‘Sally DAZ’ killed by unknown assailant at a drive-thru

‘Sally DAZ’ killed by unknown assailant at a drive-thru
Detectives inspect Sal Zottola’s late model burgundy Lincoln MKX that was still parked at the McDonald’s drive thru.
Photo by Edwin Soto

Sylvester ‘Sally DAZ’ Zottola, a lifelong Pelham Bay resident was shot to death while sitting in a McDonald’s drive thru line at 1625 Webster Avenue on Thursday, October 4 while returning home from a scheduled court appearance for an incident involving the illegal discharging of a weapon during a self-defense situation.

According to police, the shooter entered the McDonald’s property through a hole in a fence from an adjacent property, fired multiple 9 millimeter rounds at the 71-year-old before escaping through the same fence opening, fleeing in a gray sedan. No arrests have been made yet.

Zottola was also arrested and charged with criminal possession of a weapon, reckless endangerment on June 12 after he fired his unlicensed handgun in front of his 2005 Hobart Avenue home in Pelham Bay while fending off a would-be assailant, police confirmed.

Sal, the owner of DAZ Amusement, had been attacked on two other occassions recently.

He was the victim of a violent attack and knife slashing in December of 2017.

His son, Salvatore Zottola, 41, survived an attempt on his own life on early Wednesday morning of July 11.

That shooting happened outside of Zottola’s massive Locust Point compound on the corner of Tierney Place and Longstreet Avenue at approximately 6:40 a.m.

After taking bullets to the head, torso and hand, he was rushed to Jacobi Medical Center listed in ‘critical, but stable condition.’

The father and son built the lavish waterfront complex where that shooting occurred.

DAZ Amusement rents juke boxes, electronic video games and games of chance, often referred to as Joker Poker machines, to restaurants, bars and private clubs.

Sal was a popular and well-respected Pelham Bayite whose generosity touched many lives.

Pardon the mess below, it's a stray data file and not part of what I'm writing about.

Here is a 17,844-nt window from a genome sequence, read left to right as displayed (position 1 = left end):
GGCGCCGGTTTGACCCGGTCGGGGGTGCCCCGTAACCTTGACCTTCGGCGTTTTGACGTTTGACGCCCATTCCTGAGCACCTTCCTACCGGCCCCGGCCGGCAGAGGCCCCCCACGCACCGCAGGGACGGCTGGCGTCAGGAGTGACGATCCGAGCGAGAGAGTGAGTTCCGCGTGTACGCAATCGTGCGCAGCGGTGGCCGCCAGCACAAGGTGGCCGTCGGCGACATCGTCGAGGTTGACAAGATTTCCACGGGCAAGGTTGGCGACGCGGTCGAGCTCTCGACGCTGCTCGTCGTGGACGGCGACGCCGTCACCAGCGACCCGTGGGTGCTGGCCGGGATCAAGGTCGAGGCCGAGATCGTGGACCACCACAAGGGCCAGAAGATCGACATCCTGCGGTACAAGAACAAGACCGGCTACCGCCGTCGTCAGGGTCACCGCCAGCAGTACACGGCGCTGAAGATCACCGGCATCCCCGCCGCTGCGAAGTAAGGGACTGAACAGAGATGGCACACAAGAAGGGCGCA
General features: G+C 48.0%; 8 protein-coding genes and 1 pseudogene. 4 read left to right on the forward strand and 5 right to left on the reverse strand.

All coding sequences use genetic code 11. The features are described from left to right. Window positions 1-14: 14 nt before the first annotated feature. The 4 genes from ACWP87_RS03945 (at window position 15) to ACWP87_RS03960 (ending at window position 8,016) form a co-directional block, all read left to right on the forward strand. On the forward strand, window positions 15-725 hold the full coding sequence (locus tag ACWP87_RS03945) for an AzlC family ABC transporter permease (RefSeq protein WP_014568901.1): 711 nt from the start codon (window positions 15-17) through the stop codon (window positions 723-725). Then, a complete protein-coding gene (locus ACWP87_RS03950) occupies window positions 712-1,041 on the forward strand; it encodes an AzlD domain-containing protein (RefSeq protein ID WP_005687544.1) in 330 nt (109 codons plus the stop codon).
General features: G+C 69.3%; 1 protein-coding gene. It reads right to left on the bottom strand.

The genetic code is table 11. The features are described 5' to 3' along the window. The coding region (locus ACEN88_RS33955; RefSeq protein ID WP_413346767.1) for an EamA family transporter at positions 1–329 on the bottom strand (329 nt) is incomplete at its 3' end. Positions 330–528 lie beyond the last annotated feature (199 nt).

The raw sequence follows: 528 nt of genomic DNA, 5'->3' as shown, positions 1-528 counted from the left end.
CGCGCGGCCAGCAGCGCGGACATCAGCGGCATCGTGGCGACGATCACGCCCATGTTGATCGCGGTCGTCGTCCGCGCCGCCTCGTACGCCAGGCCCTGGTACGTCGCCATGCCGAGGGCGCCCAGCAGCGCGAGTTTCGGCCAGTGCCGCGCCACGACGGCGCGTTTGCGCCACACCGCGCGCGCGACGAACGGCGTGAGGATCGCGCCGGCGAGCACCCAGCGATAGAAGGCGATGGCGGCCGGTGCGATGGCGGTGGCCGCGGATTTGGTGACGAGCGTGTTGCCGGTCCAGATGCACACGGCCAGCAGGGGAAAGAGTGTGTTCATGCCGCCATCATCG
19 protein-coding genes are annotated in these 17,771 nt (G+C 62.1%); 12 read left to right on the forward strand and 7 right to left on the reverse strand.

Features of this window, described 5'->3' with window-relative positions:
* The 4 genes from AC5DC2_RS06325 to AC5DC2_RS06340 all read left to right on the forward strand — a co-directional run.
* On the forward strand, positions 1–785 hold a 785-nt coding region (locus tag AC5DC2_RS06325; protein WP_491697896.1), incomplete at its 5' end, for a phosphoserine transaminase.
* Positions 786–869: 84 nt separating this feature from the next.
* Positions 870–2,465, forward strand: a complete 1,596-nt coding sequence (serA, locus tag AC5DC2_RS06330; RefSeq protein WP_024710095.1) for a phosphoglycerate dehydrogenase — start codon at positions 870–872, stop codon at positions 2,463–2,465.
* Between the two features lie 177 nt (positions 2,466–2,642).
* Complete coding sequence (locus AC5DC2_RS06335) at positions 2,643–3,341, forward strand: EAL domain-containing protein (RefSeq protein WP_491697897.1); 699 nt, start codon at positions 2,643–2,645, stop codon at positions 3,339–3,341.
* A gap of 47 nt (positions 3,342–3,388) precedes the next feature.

For years he ran a much-anticipated, spectacular 4th of July block party on Wilkinson Avenue at Hobart Avenue. During the event Sal’s juke boxes could be heard belting out the ‘Oldies’. The July extravaganza was moved to the Locust Point property for a time until the Locust Point community had it halted due to its tremendous popularity and the impact it had on the tiny waterfront neighborhood.

He constructed rows of well-built attached 2- and 3- family homes on Hobart and Gillespie avenues in the 1990s.

Ralph Giordano Funeral Home, which handled Sal’s final send off , was inundated with condolences for the beloved gentleman on its website.

Anthony Cresenzo wrote, “Sal was extremely instrumental and generous in supporting and advocating for the needs of the Pelham Bay community. My dad, Michael Crescenzo (past President of Pelham Bay Taxpayers Association) always spoke highly of Sal’s generosity and commitment to Pelham Bay.”

Sal was a prime supporter of Michael Crecenzo’s Pelham Bay Games, an Olympics-like competition that was held for the young boys and girls of Pelham Bay and Country Club in Pelham Bay Park during the late 1980s .

John and Margaret Curcio, who knew Sal well, also shared fond thoughts. “He was a neighborhood person,” Margaret said.

“He was a good man and great to the community, his children Debbie, Sal Jr. and Anthony were nothing but polite, respectful and so well raised,” John said.

“That smile, that laughter, there will never be another Sal. He was the best neighbor anyone could ever ask for. Who could ever forget those 4th of July parties!” the Bastone family wrote on the Giordano website.

“I sure hope there is a jukebox with all your favorites songs, turned up loud so you can dance,” Valerie Murphy wrote.

His wife Maria, who had passed away many years ago, was still the love of his life. His son Sal, Jr said, “Mom, he took care of us, so please take care of him”.

Sal’s Mass of Christian burial was held at St. Theresa’s Church on Tuesday, October 9.

He was laid to rest at St. Raymond’s Cemetery.

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